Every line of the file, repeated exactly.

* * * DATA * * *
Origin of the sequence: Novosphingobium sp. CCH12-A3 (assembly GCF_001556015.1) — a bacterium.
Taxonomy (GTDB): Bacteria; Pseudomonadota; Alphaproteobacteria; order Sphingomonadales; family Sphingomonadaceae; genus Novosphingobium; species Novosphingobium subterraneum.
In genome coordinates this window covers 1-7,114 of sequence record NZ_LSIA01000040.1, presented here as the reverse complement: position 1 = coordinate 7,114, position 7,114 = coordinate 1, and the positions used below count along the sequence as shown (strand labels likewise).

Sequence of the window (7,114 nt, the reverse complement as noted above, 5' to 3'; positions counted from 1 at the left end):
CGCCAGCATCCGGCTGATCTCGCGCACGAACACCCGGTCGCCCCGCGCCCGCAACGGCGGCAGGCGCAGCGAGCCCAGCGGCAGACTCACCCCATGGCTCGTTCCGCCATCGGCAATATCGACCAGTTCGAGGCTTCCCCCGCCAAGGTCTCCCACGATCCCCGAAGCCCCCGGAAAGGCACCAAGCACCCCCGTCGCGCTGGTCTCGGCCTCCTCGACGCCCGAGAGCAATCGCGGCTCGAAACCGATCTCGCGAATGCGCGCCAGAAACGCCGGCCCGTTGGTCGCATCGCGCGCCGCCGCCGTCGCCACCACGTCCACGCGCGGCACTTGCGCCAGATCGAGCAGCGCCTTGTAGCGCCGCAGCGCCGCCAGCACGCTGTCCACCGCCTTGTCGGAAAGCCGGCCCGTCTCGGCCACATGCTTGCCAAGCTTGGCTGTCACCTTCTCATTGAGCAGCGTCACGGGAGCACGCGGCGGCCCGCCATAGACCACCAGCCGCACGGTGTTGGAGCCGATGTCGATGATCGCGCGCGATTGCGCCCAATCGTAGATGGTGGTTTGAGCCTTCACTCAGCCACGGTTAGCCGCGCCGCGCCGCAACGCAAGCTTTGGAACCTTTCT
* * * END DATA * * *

Origin of the sequence: Novosphingobium sp. CCH12-A3 (assembly GCF_001556015.1) — a bacterium.
Taxonomy (GTDB): Bacteria; Pseudomonadota; Alphaproteobacteria; order Sphingomonadales; family Sphingomonadaceae; genus Novosphingobium; species Novosphingobium subterraneum.
In genome coordinates this window covers 1-7,114 of sequence record NZ_LSIA01000040.1, presented here as the reverse complement: position 1 = coordinate 7,114, position 7,114 = coordinate 1, and the positions used below count along the sequence as shown (strand labels likewise).

Sequence of the window (7,114 nt, the reverse complement as noted above, 5' to 3'; positions counted from 1 at the left end):
CGCCAGCATCCGGCTGATCTCGCGCACGAACACCCGGTCGCCCCGCGCCCGCAACGGCGGCAGGCGCAGCGAGCCCAGCGGCAGACTCACCCCATGGCTCGTTCCGCCATCGGCAATATCGACCAGTTCGAGGCTTCCCCCGCCAAGGTCTCCCACGATCCCCGAAGCCCCCGGAAAGGCACCAAGCACCCCCGTCGCGCTGGTCTCGGCCTCCTCGACGCCCGAGAGCAATCGCGGCTCGAAACCGATCTCGCGAATGCGCGCCAGAAACGCCGGCCCGTTGGTCGCATCGCGCGCCGCCGCCGTCGCCACCACGTCCACGCGCGGCACTTGCGCCAGATCGAGCAGCGCCTTGTAGCGCCGCAGCGCCGCCAGCACGCTGTCCACCGCCTTGTCGGAAAGCCGGCCCGTCTCGGCCACATGCTTGCCAAGCTTGGCTGTCACCTTCTCATTGAGCAGCGTCACGGGAGCACGCGGCGGCCCGCCATAGACCACCAGCCGCACGGTGTTGGAGCCGATGTCGATGATCGCGCGCGATTGCGCCCAATCGTAGATGGTGGTTTGAGCCTTCACTCAGCCACGGTTAGCCGCGCCGCGCCGCAACGCAAGCTTTGGAACCTTTCT